Interfaces for Health & Well Being

Paper

May 8, 2012 @ 14:30, Room: 18CD

Chair: Ian Li, Carnegie Mellon University, USA
ShutEye: Encouraging Awareness of Healthy Sleep Recommendations with a Mobile, Peripheral Display - Paper
Contribution & Benefit: Describes a field study of an application for mobile phones that uses a peripheral display to promote healthy sleep habits. Can help designers of mobile applications for behavioral awareness.
Abstract » Sleep is a basic physiological process essential for good health. However, 40 million people in the U.S. are diagnosed with sleep disorders, with many more undiagnosed. To help address this problem, we developed an application, ShutEye, which provides a peripheral display on the wall-paper of the user's mobile phone to promote awareness about recommended activities that promote good sleep quality. Based on preferences about the user's desired bed-time and activities' for example, consuming caffeine or performing vigorous exercise. ShutEye displays guidance about when engaging in those activities is likely to affect sleep without requiring any explicit interaction from the user. In this paper, we describe ShutEye and results from a four-week field study with 12 participants. Results indicate that a simple, recommendation-based peripheral display can be a very low-effort but still effective method for improving awareness of healthy sleep habits. We also provide recommendations about designing peripheral displays and extend insights for designing health-based mobile applications.
ACM
Using Mobile Phones to Present Medical Information to Hospital Patients - Paper
Community: user experience
Contribution & Benefit: We provided 25 emergency department patients with a mobile phone interface to near-real-time data about their care. Our study indicates that this is a promising approach to improving patient awareness.
Abstract » The awareness that hospital patients have of the people and events surrounding their care has a dramatic impact on satisfaction and clinical outcomes. However, patients are often under-informed about even basic aspects of their care. In this work, we hypothesize that mobile devices - which are increasingly available to patients - can be used as real-time information conduits to improve patient awareness and consequently improve patient care. To better understand the unique affordances that mobile devices offer in the hospital setting, we provided twenty-five patients with mobile phones that presented a dynamic, interactive report on their progress, care plan, and care team throughout their emergency department stay. Through interviews with these patients, their visitors, and hospital staff, we explore the benefits and challenges of using the mobile phone as an information display, finding overall that this is a promising approach to improving patient awareness. Furthermore, we demonstrate that only a small number of technology challenges remain before such a system could be deployed without researcher intervention.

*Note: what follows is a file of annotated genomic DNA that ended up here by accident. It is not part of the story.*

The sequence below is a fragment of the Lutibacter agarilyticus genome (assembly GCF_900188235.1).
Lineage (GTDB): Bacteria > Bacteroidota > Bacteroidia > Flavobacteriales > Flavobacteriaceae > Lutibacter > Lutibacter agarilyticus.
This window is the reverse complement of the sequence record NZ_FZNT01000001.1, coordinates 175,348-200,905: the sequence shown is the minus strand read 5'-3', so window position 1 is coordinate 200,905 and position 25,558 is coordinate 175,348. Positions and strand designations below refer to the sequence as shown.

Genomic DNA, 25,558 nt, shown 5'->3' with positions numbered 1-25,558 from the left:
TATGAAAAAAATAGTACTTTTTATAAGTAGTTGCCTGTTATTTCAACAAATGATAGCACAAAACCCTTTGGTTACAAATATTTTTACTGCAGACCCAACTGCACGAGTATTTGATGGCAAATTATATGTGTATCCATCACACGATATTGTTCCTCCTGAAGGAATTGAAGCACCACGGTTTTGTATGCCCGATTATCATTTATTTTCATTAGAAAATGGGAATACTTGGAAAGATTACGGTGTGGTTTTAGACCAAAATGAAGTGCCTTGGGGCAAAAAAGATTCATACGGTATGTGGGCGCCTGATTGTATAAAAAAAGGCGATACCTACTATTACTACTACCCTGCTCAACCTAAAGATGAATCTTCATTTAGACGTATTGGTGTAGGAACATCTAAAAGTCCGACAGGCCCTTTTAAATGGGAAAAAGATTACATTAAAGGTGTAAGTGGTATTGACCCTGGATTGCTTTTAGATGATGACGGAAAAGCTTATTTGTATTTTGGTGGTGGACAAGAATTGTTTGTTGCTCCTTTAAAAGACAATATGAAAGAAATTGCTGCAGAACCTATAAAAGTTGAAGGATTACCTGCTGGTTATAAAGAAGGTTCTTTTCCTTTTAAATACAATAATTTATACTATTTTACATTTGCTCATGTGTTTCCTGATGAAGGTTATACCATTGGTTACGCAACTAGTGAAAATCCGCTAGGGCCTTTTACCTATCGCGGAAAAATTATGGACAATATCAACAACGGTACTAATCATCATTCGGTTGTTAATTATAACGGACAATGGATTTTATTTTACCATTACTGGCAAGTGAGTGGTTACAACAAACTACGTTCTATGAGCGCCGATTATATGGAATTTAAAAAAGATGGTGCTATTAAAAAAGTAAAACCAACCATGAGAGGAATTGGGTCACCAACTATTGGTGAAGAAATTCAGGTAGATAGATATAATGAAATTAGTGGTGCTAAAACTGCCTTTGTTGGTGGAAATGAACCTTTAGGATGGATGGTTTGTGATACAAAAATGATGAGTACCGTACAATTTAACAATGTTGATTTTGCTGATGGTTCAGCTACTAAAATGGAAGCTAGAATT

ACM
Engagement with Online Mental Health Interventions: An Exploratory Clinical Study of a Treatment for Depression - Paper
Contribution & Benefit: A clinical study of an online intervention for depression designed to maximise client engagement using a range of strategies. Yielded high user engagement and clinically significant improvements in depression scores.
Abstract » Online mental health interventions can benefit people experiencing a range of psychological difficulties, but attrition is a major problem in real-world deployments. We discuss strategies to reduce attrition, and present SilverCloud, a platform designed to provide more engaging online experiences. The paper presents the results of a practice-based clinical study in which 45 clients and 6 therapists used an online Cognitive Behavioural Therapy programme for depression. Pre and post-treatment assessments, using the Beck Depression Inventory, indicate a statistically significant improvement in depressive symptoms, with a large effect size, for the moderate-to-severe clinical sub-sample receiving standalone online treatment (n=18). This group was the primary target for the intervention. A high level of engagement was also observed compared to a prior online intervention used within the same service. We discuss strategies for design in this area and consider how the quantitative and qualitative results contribute towards our understanding of engagement.
ACM
Best Intentions: Health Monitoring Technology and Children - Paper
Community: design
Contribution & Benefit: Presents suggestions for development of health monitoring technology intended to enhance self-care in children without creating parent-child conflict. Provides designers an understanding of the impact of emotional response to technology.
Abstract » In this paper we describe findings from two studies aimed at understanding how health monitoring technology affects the parent-child relationship, examining emotional response and barriers to using this type of technology. We present suggestions for the design of health monitoring technology intended to enhance self-care in children without creating parent-child conflict. Our recommendations integrate the study findings, developmental stage specific concerns, and prior HCI research aimed at children's health.
ACM